Ernest Jouriles and Renee McDonald of Southern Methodist University in Dallas say parenting improved in impoverished, neglectful, abusive mothers after home visits, classes and emotional support from therapists.
The study, published in the Journal of Family Psychology, says large improvements in mothers' parenting were observed in families given instruction and emotional support compared to families that did not receive the services.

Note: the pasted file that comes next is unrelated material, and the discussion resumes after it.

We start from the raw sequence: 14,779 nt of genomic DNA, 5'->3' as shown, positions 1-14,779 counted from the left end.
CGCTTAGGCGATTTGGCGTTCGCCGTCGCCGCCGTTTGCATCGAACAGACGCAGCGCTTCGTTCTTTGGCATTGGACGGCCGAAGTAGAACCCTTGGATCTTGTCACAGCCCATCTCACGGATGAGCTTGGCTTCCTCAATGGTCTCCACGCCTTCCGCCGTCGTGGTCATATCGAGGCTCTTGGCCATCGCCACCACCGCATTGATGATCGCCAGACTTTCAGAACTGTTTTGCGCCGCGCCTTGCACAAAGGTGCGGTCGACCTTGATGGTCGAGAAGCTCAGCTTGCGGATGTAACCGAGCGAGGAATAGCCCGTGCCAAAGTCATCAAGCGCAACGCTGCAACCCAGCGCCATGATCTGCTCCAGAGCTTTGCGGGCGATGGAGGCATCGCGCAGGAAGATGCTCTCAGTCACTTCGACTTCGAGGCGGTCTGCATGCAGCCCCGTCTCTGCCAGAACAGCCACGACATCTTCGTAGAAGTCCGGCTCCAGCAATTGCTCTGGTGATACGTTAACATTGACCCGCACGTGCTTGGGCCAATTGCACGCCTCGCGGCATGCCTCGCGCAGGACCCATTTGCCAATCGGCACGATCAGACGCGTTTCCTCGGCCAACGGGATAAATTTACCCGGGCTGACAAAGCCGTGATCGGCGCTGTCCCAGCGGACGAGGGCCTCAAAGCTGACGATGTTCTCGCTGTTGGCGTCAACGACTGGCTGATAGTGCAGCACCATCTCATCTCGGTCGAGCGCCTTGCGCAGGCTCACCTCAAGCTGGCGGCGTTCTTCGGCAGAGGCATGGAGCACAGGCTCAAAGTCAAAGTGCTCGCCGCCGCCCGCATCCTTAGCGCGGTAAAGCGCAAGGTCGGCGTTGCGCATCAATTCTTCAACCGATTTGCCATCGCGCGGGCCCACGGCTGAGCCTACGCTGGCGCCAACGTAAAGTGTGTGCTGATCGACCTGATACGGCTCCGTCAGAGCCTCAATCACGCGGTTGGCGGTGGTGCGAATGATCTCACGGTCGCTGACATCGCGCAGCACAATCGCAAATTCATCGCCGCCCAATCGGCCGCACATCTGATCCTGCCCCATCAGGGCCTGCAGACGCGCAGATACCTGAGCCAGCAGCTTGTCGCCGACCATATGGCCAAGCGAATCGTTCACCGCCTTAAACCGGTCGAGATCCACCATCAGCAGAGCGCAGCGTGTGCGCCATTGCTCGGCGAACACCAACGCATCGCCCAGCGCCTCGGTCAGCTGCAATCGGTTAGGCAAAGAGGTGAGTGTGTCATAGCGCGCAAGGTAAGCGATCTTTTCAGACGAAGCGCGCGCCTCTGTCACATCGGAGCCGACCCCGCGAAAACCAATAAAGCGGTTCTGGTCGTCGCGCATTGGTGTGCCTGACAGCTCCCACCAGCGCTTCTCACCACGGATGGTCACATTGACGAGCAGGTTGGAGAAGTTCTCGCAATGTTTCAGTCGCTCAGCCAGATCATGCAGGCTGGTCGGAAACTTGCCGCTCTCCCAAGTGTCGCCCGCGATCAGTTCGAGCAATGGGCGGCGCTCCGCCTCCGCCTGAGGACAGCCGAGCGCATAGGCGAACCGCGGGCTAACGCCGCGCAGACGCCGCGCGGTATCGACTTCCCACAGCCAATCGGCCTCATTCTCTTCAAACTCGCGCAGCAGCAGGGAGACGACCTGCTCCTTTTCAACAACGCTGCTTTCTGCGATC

The researchers report mothers who had intensive, hands-on training did a better job managing their children's behavior, were observed using better parenting strategies and their families were less likely to be reported again for child abuse.
"Although there are many types of services for addressing child maltreatment, there is very little scientific data about whether the services actually work," McDonald says in a statement.
"This study adds to our scientific knowledge and shows that this type of service can actually work."
Toddler uninjured after being knocked over by Obama family dog
Ron Burgundy interviews Peyton Manning on SportsCenter